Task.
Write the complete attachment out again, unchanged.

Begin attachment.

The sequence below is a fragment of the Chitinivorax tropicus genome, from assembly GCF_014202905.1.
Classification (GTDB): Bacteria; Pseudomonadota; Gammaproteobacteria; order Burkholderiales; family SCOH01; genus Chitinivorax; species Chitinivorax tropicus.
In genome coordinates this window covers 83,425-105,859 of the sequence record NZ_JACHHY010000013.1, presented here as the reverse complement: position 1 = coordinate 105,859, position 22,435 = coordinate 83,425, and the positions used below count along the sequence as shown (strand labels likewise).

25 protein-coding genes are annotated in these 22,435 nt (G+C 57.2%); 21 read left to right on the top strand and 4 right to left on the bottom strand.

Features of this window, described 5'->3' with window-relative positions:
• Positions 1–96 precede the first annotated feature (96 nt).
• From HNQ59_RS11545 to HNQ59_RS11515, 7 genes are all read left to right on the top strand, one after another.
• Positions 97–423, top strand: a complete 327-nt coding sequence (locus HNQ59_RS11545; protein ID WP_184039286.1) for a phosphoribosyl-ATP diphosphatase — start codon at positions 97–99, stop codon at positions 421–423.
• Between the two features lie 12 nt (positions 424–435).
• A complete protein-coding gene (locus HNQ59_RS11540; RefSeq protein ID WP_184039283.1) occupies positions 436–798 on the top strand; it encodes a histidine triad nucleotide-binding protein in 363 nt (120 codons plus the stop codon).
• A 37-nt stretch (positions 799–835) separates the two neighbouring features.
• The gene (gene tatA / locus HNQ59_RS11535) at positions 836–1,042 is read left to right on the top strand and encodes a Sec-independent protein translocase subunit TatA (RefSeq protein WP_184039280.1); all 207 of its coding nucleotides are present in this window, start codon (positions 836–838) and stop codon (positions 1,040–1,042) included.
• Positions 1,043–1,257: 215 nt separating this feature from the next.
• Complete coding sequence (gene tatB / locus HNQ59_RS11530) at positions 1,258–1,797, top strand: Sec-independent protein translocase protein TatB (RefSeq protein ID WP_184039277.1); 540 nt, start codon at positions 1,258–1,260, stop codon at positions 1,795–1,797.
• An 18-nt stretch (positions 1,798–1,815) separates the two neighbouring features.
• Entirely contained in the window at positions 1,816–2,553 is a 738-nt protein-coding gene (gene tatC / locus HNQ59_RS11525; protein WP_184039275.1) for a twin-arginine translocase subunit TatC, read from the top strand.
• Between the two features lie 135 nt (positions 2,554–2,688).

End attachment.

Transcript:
The sequence below is a fragment of the Chitinivorax tropicus genome, from assembly GCF_014202905.1.
Classification (GTDB): Bacteria; Pseudomonadota; Gammaproteobacteria; order Burkholderiales; family SCOH01; genus Chitinivorax; species Chitinivorax tropicus.
In genome coordinates this window covers 83,425-105,859 of the sequence record NZ_JACHHY010000013.1, presented here as the reverse complement: position 1 = coordinate 105,859, position 22,435 = coordinate 83,425, and the positions used below count along the sequence as shown (strand labels likewise).

25 protein-coding genes are annotated in these 22,435 nt (G+C 57.2%); 21 read left to right on the top strand and 4 right to left on the bottom strand.

Features of this window, described 5'->3' with window-relative positions:
• Positions 1–96 precede the first annotated feature (96 nt).
• From HNQ59_RS11545 to HNQ59_RS11515, 7 genes are all read left to right on the top strand, one after another.
• Positions 97–423, top strand: a complete 327-nt coding sequence (locus HNQ59_RS11545; protein ID WP_184039286.1) for a phosphoribosyl-ATP diphosphatase — start codon at positions 97–99, stop codon at positions 421–423.
• Between the two features lie 12 nt (positions 424–435).
• A complete protein-coding gene (locus HNQ59_RS11540; RefSeq protein ID WP_184039283.1) occupies positions 436–798 on the top strand; it encodes a histidine triad nucleotide-binding protein in 363 nt (120 codons plus the stop codon).
• A 37-nt stretch (positions 799–835) separates the two neighbouring features.
• The gene (gene tatA / locus HNQ59_RS11535) at positions 836–1,042 is read left to right on the top strand and encodes a Sec-independent protein translocase subunit TatA (RefSeq protein WP_184039280.1); all 207 of its coding nucleotides are present in this window, start codon (positions 836–838) and stop codon (positions 1,040–1,042) included.
• Positions 1,043–1,257: 215 nt separating this feature from the next.
• Complete coding sequence (gene tatB / locus HNQ59_RS11530) at positions 1,258–1,797, top strand: Sec-independent protein translocase protein TatB (RefSeq protein ID WP_184039277.1); 540 nt, start codon at positions 1,258–1,260, stop codon at positions 1,795–1,797.
• An 18-nt stretch (positions 1,798–1,815) separates the two neighbouring features.
• Entirely contained in the window at positions 1,816–2,553 is a 738-nt protein-coding gene (gene tatC / locus HNQ59_RS11525; protein WP_184039275.1) for a twin-arginine translocase subunit TatC, read from the top strand.
• Between the two features lie 135 nt (positions 2,554–2,688).